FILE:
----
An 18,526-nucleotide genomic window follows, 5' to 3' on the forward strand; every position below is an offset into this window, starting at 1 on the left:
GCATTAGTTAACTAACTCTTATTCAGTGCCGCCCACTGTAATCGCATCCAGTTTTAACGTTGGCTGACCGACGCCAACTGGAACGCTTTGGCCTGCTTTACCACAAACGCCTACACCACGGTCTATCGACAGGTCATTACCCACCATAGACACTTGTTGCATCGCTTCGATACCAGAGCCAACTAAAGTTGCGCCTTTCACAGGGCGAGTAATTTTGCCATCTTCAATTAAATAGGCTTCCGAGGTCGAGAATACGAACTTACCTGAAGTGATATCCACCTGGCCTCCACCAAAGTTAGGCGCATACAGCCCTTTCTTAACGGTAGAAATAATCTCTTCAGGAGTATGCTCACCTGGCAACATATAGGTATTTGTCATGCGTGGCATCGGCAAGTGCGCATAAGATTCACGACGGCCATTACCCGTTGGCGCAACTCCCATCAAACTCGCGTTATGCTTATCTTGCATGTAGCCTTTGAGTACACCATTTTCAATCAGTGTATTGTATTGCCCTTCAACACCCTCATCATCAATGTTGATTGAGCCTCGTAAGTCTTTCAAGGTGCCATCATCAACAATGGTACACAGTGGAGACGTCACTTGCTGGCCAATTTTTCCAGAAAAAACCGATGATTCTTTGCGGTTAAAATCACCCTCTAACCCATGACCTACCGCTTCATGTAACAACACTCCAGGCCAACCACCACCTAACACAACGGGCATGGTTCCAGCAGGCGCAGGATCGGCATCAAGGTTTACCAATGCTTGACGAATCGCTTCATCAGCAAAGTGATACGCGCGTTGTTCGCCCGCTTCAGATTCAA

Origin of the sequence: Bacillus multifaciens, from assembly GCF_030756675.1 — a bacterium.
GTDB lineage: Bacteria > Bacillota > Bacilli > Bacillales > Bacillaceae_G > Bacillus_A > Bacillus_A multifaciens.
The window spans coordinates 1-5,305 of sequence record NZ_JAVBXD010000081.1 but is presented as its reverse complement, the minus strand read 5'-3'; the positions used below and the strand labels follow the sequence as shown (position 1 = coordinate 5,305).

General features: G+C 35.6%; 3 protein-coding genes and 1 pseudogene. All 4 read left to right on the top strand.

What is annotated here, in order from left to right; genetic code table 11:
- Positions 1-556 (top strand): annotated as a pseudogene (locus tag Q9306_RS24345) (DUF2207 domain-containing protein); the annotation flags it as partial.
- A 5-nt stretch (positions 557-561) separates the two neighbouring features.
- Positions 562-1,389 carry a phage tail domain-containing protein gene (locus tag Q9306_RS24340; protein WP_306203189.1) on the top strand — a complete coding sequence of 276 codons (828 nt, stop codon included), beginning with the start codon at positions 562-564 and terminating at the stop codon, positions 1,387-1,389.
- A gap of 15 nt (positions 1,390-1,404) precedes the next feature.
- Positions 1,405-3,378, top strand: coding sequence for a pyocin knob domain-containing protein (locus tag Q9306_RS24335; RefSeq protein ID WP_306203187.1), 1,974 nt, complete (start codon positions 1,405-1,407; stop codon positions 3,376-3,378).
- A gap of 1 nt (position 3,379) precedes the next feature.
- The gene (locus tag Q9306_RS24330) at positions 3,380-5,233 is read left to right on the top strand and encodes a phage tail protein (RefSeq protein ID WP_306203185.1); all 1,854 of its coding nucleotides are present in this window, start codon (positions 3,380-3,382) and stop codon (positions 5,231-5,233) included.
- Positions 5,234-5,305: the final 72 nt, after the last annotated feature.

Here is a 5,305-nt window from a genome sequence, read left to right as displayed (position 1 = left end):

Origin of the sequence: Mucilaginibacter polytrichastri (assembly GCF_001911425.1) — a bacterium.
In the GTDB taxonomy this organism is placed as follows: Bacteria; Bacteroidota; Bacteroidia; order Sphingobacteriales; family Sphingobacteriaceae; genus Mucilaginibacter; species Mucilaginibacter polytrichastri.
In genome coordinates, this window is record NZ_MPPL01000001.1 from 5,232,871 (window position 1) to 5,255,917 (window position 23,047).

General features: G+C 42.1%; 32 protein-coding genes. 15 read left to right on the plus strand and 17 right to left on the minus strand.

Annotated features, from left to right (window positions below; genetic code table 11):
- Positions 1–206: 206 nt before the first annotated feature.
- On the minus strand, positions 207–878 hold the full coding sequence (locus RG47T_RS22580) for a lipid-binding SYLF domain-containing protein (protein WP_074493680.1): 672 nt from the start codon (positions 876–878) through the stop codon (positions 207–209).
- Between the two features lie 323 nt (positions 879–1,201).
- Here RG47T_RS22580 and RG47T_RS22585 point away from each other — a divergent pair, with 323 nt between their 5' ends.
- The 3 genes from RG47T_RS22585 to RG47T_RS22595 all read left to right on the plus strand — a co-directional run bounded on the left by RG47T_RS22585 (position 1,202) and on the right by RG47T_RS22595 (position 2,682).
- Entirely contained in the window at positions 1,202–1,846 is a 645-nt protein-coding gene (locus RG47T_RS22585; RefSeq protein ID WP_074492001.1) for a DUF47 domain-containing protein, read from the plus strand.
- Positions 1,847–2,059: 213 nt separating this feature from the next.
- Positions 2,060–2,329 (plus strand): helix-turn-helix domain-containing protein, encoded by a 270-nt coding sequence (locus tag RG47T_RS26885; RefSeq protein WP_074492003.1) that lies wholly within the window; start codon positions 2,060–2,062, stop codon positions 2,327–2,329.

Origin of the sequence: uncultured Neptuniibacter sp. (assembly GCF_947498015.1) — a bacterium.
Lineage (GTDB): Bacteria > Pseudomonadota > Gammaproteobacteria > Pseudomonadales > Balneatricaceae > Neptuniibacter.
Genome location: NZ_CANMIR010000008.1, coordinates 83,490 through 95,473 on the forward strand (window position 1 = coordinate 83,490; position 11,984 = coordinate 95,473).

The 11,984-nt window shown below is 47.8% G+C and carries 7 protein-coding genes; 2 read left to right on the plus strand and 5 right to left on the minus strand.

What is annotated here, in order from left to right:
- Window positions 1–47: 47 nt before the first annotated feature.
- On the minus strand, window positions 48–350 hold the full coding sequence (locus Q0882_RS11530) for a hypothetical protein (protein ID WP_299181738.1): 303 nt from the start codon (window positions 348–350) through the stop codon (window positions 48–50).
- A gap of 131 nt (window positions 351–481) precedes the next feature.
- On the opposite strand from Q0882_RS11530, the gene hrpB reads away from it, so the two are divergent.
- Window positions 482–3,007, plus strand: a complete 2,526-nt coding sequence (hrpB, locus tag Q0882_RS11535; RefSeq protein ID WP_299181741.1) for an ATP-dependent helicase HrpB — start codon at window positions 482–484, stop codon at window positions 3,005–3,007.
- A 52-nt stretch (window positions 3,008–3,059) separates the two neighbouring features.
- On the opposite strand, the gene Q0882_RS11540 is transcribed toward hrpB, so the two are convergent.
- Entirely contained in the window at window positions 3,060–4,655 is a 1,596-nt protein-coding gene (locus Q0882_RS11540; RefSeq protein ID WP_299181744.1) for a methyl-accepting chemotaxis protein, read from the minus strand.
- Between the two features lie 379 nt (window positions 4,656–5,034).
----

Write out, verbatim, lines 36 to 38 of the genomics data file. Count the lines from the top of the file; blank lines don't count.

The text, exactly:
- On the minus strand, window positions 48–350 hold the full coding sequence (locus Q0882_RS11530) for a hypothetical protein (protein ID WP_299181738.1): 303 nt from the start codon (window positions 348–350) through the stop codon (window positions 48–50).
- A gap of 131 nt (window positions 351–481) precedes the next feature.
- On the opposite strand from Q0882_RS11530, the gene hrpB reads away from it, so the two are divergent.